Economics Coursework paper on Fiscal Policy and the American Economy

Fiscal Policy and the American Economy

Introduction

In the past five years, the American economy has experienced significant change as it emerged from one of the worst financial crises in history. The housing market was one of the areas where it was severely affected with house prices dipping so low that real estate companies could not recoup their investments and banks could not sell the houses they repossessed and were unable to recover their money leading to majority of them shutting down. The government initiated a recovery program that saw some areas develop and the interest rates, inflation and unemployment rates have significantly changed in the past years due to the government policy in place.

Discussion

The unemployment rate has in the past five years reduced significantly from its peak at sixty percent to less than thirteen percent recorded in the past year (Larsen, 2014). The cause of this has been the lack of individuals focusing on full time employment and instead opting to look for alternatives in self- employment. Full time employment is therefore no longer viewed as an attractive option for most people due to a lack of confidence in the economy’s growth and stability.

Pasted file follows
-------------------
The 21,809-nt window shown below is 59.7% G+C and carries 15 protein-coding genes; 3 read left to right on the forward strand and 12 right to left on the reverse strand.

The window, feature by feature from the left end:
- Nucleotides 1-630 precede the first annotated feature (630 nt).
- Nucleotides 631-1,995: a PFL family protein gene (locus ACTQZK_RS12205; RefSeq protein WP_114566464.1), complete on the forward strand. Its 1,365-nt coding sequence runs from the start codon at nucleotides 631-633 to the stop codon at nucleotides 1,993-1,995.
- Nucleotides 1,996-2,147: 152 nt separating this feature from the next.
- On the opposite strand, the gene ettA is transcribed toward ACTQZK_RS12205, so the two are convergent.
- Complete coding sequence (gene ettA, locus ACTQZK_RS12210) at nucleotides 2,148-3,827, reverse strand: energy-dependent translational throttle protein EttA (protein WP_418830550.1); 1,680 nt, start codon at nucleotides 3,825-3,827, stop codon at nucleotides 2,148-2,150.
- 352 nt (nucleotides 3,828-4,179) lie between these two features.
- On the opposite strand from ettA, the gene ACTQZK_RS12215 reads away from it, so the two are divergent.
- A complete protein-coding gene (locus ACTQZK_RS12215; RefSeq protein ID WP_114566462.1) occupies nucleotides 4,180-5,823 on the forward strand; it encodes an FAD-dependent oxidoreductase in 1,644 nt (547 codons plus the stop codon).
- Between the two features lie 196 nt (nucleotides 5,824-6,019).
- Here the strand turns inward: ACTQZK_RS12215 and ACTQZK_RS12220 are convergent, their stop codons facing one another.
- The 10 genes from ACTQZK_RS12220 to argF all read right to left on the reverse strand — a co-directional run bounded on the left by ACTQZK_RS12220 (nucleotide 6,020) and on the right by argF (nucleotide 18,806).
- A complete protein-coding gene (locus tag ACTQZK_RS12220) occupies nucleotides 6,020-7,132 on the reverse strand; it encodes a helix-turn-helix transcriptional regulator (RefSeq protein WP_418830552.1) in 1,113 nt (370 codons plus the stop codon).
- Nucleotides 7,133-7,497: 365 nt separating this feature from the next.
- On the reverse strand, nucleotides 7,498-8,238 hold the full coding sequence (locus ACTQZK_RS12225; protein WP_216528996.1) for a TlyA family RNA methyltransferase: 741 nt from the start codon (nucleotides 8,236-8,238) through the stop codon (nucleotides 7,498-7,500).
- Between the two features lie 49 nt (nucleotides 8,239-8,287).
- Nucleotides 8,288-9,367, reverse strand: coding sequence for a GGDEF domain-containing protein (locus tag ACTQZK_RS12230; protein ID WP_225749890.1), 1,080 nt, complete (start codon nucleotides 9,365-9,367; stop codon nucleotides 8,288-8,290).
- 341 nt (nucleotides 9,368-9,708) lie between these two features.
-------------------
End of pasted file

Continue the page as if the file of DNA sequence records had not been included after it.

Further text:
The interest rate is at less than one percent, which is extremely low and the trend does not show any signs of changing. This is due to the Federal government’s attempt to reduce the cost of ownership as it purchased mortgage backed bonds that injected cash into the failing house industry. This would make homeowners receive the cash directly as opposed to the severely criticized bailouts that had been attempted in the past in the banking sector. It was also concluded by the government that it was best for interest rates to remain at less than one percent  to increase activity at the stock market by making investment in treasury bills and bonds unappealing (Economist, 2013).

The inflation rate has been at five percent in the past five years, which is relatively low. This is due to the lack of purchasing power among the American public, and the continued skepticism over the recovery of the economy (Sivy, 2013). The fiscal policy towards increased social benefits also resulted in the stability of prices which was necessary for the economy to recover.

It is possible for the fiscal policy to be used to stimulate growth by having it spent on items that generate spending, such as welfare benefits that increase spending at the lower levels of the economy and thus compensate for reduced spending by middle and high income earners. The redistribution of income would thus stimulate growth as high income earners being majority producers, would benefit from the increased demand for goods and services.